Guitar Advice – 10 Top Tips for Picking Your Next Guitar 

Guitar Advice – 10 Top Tips for Picking Your Next Guitar

Need guitar advice on picking a new custom guitar?  Before you order your next instrument, be sure to look for these things:

1. Model - The model is one of the most important considerations when a choosing guitar. The model indicates the size and shape of the body, which determines the voice of the guitar. A Dreadnought style guitar will be loud with a strong bass. The Dreadnought is the first choice for Bluegrass players who need to stand out in a band with fiddle and Banjo. The Orchestra model tends to have clarity needed for virtuoso players like Eric Clapton and Tommy Emmanuel.

2. Style of Music- The style of music played is a major consideration for choosing a guitar. A larger guitar might be best for rhythm playing. If you just enjoy playing at home, a small Parlor guitar would be comfortable and easy to play. A Dreadnought guitar works good for country music.

3. Electronics - Guitar advice about electronics is an important topic. A pickup system for an acoustic guitar is almost required for public performances. Most players I have talked with want a pickup that transmits the natural sound of the acoustic guitar. I have heard a lot of Piezo pickups that create an artificial sound. I am currently using the B band system on my acoustics. It has a polymer transducer under the saddle and another one inside the guitar body under the bridge. The B band produces a good natural tone and is the first choice for a number of builders here in the North Texas area.

4. Sound Board - The sound board is considered the most important contributing factor to the sound of the guitar. Good guitar advice for the sound board is at the top of the list of considerations. Spruce, Western Red Cedar and Redwood are the most widely used sound board woods. Spruce is the most common of the three. Spruce is also the traditional wood for sound boards. Generally speaking, Spruce is brighter sounding. Western Red Cedar and Redwood are usually associated with warm sounding instruments. The wood species alone is only part of the equation. The builder has a large responsibility in the final tone.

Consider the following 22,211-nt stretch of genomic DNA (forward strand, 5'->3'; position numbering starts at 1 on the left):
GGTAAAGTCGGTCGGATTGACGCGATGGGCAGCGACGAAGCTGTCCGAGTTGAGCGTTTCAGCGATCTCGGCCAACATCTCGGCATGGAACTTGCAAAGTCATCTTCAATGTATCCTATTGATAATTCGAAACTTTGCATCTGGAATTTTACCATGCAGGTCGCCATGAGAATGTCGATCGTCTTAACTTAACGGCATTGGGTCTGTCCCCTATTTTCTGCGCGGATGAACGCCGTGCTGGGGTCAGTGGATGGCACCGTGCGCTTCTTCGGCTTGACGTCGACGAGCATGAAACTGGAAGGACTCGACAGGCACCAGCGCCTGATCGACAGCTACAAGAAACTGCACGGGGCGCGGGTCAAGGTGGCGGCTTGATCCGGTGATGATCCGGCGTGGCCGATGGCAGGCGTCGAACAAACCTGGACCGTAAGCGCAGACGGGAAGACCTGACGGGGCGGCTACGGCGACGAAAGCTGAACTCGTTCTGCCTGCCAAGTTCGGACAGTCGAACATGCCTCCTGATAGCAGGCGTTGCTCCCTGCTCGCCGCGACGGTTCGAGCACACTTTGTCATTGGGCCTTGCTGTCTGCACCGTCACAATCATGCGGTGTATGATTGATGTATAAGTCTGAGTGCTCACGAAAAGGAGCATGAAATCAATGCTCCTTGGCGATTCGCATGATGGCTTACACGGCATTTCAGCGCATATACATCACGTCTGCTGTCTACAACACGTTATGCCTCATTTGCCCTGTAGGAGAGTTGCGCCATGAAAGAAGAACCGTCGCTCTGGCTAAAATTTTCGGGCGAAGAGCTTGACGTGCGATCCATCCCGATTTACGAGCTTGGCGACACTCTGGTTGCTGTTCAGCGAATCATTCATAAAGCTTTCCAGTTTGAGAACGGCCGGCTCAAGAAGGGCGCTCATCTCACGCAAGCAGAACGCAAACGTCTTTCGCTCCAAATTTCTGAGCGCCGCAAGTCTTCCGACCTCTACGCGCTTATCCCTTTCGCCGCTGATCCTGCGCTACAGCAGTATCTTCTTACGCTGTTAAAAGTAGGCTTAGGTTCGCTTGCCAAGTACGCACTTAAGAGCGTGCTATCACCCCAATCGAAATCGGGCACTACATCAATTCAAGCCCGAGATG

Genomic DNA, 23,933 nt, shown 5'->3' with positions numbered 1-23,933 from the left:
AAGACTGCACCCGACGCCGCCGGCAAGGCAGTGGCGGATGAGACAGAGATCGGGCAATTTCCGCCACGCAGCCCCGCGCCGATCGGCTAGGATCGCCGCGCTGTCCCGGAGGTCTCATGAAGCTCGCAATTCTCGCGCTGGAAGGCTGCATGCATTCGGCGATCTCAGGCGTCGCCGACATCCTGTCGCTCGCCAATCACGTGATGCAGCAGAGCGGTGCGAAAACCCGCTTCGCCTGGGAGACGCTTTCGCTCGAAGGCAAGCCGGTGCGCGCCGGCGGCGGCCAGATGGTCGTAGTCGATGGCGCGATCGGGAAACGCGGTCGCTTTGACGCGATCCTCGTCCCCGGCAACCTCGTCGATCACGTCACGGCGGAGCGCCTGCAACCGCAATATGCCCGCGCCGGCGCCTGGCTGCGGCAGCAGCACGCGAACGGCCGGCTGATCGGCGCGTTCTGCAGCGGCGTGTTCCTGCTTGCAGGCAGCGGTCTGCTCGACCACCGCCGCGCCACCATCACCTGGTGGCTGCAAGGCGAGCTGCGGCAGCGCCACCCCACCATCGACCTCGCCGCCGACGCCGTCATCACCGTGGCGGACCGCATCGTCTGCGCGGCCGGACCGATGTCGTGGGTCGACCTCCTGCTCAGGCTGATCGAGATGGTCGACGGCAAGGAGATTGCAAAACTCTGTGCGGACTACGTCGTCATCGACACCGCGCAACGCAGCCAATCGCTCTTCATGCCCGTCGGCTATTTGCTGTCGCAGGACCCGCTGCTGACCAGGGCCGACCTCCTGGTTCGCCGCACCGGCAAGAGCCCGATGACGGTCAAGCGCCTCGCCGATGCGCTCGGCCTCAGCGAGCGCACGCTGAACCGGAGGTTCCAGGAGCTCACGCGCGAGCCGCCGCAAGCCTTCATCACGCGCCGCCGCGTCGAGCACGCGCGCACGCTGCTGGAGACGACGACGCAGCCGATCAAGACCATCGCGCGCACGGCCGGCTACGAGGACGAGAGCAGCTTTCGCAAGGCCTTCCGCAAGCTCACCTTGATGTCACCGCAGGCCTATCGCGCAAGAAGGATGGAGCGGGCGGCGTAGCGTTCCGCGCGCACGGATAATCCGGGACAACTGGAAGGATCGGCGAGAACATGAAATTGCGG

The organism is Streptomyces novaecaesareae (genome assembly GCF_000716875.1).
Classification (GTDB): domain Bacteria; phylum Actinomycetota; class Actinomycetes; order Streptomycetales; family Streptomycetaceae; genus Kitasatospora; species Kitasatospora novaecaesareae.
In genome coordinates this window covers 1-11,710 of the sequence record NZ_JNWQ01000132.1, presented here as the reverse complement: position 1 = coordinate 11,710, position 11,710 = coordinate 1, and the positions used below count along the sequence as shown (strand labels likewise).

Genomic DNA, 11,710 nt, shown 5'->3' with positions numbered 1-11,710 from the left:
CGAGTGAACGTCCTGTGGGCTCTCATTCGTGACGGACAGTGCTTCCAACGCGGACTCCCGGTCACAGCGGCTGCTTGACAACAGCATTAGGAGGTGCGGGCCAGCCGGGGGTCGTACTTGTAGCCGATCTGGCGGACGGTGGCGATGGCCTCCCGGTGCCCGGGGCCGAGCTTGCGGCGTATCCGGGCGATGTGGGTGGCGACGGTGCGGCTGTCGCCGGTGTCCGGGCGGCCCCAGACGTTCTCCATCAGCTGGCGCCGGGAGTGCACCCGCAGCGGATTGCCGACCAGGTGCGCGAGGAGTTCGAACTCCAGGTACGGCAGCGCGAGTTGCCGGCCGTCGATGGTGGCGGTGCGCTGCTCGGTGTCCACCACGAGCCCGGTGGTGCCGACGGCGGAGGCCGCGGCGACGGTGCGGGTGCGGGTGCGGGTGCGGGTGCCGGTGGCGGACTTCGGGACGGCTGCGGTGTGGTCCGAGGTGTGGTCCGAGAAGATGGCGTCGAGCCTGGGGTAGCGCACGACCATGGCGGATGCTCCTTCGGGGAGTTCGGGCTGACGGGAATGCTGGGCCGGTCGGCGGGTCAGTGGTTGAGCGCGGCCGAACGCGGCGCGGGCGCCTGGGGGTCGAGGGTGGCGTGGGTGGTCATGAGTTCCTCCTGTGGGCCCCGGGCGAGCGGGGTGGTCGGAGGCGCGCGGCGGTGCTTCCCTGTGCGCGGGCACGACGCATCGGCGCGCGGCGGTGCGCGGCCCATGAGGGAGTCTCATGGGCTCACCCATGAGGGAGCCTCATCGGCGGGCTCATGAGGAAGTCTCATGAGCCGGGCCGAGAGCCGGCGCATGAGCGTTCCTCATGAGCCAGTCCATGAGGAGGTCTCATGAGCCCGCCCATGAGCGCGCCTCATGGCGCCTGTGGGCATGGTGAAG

5. Body Wood - Traditionally the most common woods used for back and sides were Rosewood, Mahogany and Maple. These three are used by luthiers and factories alike. There are more restrictions on Rosewood and Mahogany nowadays due to the Cities treaty. Exporters of musical instruments must provide costly documentation. Fortunately in the last thirty years, many non-traditional species have been used for backs and sides with excellent results. I am currently offering guitars made from Texas woods like Mesquite, Osage Orange, Huisache and Texas Ebony. My guitar advice for ordering from outside of the United States is to avoid Rosewood because of export restrictions. If you insist on Rosewood, you can travel to the United States to pick up your guitar and carry on the plane with no problems.

6. Frets - Frets, like most components of the guitar, are a personal preference. I am currently using jumbo frets on my guitars. The frets are tall, and they provide a good feel to the player. My guitar advice for frets is to check out the guitars that feel right in your hands and see what size fret is being used.

7. Tuning Machines - I currently am using Gotoh 510 tuning machines, unless a customer request a different brand. They are high quality and hold the string in tune very well. There are other good brands available also. My guitar advice is to always choose upper end tuners. They just work much better.

8. Finish - Lacquer, shellac, polyester and polyurethane are a few of the finishes being used nowadays. I am currently sending guitars out for a polyurethane finish that is ultra thin and allows the guitar to vibrate.

9. Peghead - Gibson guitars have a reputation for breaking off at the peghead. They are weak at the angle change because of the short grain there. I have eliminated that problem on my guitar necks. I use a scarf joint with a wood overlay headplate and backstrap. I also glue two ears onto the side of the peghead. The angle change is reinforced in five joints using hot hide glue.

10. Case - A hand made guitar needs a hard shell case. If you are traveling with the guitar, a high grade case is a must. Cases can cost upwards of $700.00, but they are always worth the investment.

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